My son is a big Auburn fan. His last good day before the chemo hit during his bone marrow transplant last year was spent watching Auburn beat Alabama for three and a half quarters only to give up the winning touchdown at the end. With the possible exception of Tennessee, a very mediocre Auburn team came the closest last year to beating Alabama and knocking them off their title run.
That night after the game, he started vomiting, and pretty much didn’t eat anything again for another three months. About a month after the game, his kidneys failed, and his liver started going, too. We spent Christmas Eve waiting to see whether we’d be going down to the ICU–basically the place the bone marrow transplant unit sends its patients to die. Thinking back on it all, it’s hard to believe he’s managed to survive so far as he has.
I am, at least nominally, an Alabama fan. I grew up rooting for Auburn, but attended Alabama. Nobody was recruiting me to play football, so I didn’t see how it mattered much which team I was for in deciding where to go to college–which I’ve realized is hardly the rationale most people use, either then or now. People actually go to college because of the football team, even if they aren’t playing on it. Who knew? I had just finished with my nine-year career (4th grade through high school) of football playing, and wanted to think of football least of all.
I knew at the beginning of the season last year that Alabama would win the (mythical) national championship, and said so. They were due, after having come so close the year before. It didn’t hurt that they were loaded with young talent (Mark Ingram, Julio Jones, Javier Arenas, Rolando McClain, etc) that had enjoyed a year to mature. I remember offering two predictions to one of my son’s great aunts who was a big Alabama fan and had called to see how he was doing: My son would survive the transplant and Alabama would win the BCS championship. He did and they did.
Now, as Auburn so often does in response to Alabama’s successes, they are enjoying some success of their own. There is nothing that motivates Auburn to succeed like a bit of success down in Tuscaloosa. Never underestimate the depth of hatred Auburn supporters have for Alabama. They’ve been Bama’s poorer cousins ever since their founding a few decades after Alabama’s.
For my son’s sake, and to prove that I don’t let my biases blind me to reality, here’s my prediction: Unless Cam Newton gets his leg broken against UT-Chattanooga this weekend, or something similar, he’s a shoo-in for the Heisman, and Auburn is a going to make it to the BCS championship game. Nobody in the SEC can stop Auburn’s offense with Newton at quarterback. Nobody.
For the BCS championship, Auburn will play the Oregon Ducks (my son’s other favorite team) in an offensive bonanza that will yield a score that looks more basketball-ish than football. Auburn will win 72-70 on a pair of free throws. (When Alabama played Texas in the BCS championship last season, I too had two favorites in the game–Alabama, where I got my undergraduate degree, and Texas, where I got the law degree. I rooted for Alabama. I’m pretty sure my son will be rooting for Auburn.)
Alabama, on the other hand, is not very good this year. I thought at the beginning of the year that they might make a run for greatness, but come up short (no team in the modern era is likely to win back-to-back BCS championships). After watching them play thus far, I’d say they will go into the Auburn game with at least one more loss, perhaps two, and will add Auburn to the loss tally. LSU will probably beat them this weekend, and Mississippi State might just do the same the following weekend. Both LSU and Mississippi State are good, not great, teams, but they will bring their best against Alabama, and Alabama just does not have the interior line dominance that they enjoyed last season. On both sides of the ball, Alabama’s lineman regularly get whipped. Bama’s offensive line is why Ingram won the Heisman and Bama the BCS championship last year. This year, the line looks as if somebody stole their steroids or something.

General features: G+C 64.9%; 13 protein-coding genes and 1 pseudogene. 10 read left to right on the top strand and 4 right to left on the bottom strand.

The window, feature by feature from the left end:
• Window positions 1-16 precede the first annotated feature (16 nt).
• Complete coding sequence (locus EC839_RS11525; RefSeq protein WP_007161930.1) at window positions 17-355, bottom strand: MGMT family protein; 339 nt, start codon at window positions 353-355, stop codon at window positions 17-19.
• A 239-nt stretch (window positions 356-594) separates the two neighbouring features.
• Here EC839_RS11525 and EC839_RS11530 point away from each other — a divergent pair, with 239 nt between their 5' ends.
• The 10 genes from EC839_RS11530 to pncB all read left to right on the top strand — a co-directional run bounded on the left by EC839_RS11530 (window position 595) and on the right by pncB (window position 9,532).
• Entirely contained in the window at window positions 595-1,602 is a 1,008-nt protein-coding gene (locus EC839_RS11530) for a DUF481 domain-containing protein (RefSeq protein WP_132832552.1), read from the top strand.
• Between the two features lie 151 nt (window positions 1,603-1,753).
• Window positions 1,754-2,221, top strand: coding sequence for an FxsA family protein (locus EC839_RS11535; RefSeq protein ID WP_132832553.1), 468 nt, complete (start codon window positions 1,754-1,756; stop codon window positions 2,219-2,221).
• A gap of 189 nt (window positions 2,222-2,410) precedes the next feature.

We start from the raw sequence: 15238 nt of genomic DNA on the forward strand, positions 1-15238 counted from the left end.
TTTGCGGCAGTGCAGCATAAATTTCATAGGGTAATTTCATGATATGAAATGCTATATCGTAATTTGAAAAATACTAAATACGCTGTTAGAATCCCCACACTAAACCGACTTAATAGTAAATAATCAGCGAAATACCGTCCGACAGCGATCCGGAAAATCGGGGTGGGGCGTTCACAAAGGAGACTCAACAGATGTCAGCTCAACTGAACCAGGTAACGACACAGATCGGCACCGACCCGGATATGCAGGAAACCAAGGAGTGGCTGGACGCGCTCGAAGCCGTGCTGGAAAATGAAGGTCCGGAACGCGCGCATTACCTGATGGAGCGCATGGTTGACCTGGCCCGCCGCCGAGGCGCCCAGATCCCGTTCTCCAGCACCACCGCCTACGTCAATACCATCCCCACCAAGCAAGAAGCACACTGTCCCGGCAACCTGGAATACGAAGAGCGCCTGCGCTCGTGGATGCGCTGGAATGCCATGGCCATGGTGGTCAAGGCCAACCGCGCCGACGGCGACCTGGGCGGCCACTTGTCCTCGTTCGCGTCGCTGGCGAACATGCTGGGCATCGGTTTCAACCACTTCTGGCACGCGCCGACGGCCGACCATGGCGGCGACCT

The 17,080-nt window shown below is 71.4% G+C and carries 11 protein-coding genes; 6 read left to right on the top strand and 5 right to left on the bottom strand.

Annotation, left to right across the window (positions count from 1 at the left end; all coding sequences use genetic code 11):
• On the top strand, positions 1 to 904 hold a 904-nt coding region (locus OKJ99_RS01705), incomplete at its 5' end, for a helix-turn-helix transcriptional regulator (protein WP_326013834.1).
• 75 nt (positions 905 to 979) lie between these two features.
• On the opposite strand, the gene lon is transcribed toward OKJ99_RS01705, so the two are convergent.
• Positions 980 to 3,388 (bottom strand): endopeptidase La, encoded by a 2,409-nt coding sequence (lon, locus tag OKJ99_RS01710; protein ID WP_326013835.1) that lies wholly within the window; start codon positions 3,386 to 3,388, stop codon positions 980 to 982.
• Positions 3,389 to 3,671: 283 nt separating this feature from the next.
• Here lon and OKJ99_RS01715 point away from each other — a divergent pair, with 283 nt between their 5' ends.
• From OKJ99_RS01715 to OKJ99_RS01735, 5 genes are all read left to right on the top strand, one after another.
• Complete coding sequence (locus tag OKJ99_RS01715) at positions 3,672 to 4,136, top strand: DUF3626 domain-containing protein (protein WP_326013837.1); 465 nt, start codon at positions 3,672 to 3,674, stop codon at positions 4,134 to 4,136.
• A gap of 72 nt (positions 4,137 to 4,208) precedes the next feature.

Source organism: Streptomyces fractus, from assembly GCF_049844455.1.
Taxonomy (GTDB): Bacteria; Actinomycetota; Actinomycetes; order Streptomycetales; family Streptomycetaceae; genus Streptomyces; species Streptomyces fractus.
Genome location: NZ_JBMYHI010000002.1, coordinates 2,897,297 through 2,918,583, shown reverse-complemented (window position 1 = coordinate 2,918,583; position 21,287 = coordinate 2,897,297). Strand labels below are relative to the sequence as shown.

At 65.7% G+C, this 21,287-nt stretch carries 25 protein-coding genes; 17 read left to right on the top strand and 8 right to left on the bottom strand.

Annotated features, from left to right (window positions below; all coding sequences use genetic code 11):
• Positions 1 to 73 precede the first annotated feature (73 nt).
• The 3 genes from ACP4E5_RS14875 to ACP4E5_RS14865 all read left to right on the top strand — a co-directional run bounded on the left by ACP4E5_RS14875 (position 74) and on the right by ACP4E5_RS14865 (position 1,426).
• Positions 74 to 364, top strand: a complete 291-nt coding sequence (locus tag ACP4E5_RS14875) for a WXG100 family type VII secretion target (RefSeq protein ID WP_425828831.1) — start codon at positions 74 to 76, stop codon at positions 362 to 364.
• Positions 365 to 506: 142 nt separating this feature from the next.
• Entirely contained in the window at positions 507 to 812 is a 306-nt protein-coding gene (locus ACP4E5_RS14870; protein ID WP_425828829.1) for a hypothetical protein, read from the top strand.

Even pathetic Tennessee could move the ball on Alabama’s defense. Though only able to score ten points, Tennessee moved the ball up and down the field on Bama, usually self-destructing before getting to the end zone. For Auburn, it will be a cakewalk. Auburn 55, Bama 28 is about what I’d expect in the Iron Bowl.
If Auburn and Oregon make it to the BCS championship on their offenses (
both defenses are mediocre at best Auburn’s defense is mediocre at best, Oregon’s is one of the best according to national rankings, but it’s their offensive firepower that steals the show), it will be one of the first instances that controverts the cliché that “defense wins championships”. Which is why I’m still a bit skeptical of both teams Auburn. All it would take to beat either one Auburn is to figure out a way to just slow down their offense. Auburn had scored on something like eight of ten possessions by the third quarter of last week’s game against Ol’ Miss. But defenses this year in the SEC are unusually weak, and Newton particularly presents a threat that most haven’t prepared for–a running quarterback with two very good running backs behind him, that is also an accurate passer.
It will be good and fun for my son if Auburn goes all the way. Auburn’s loss against Bama last year (we watched the game from his hospital room) kicked off his journey through a mental, physical and emotional hell. It would mean the stars aren’t always completely aligned against him if Auburn could go all the way. I would never let him know it, but deep in some placid reservoir of my soul, I’ll be rooting for them to do just that.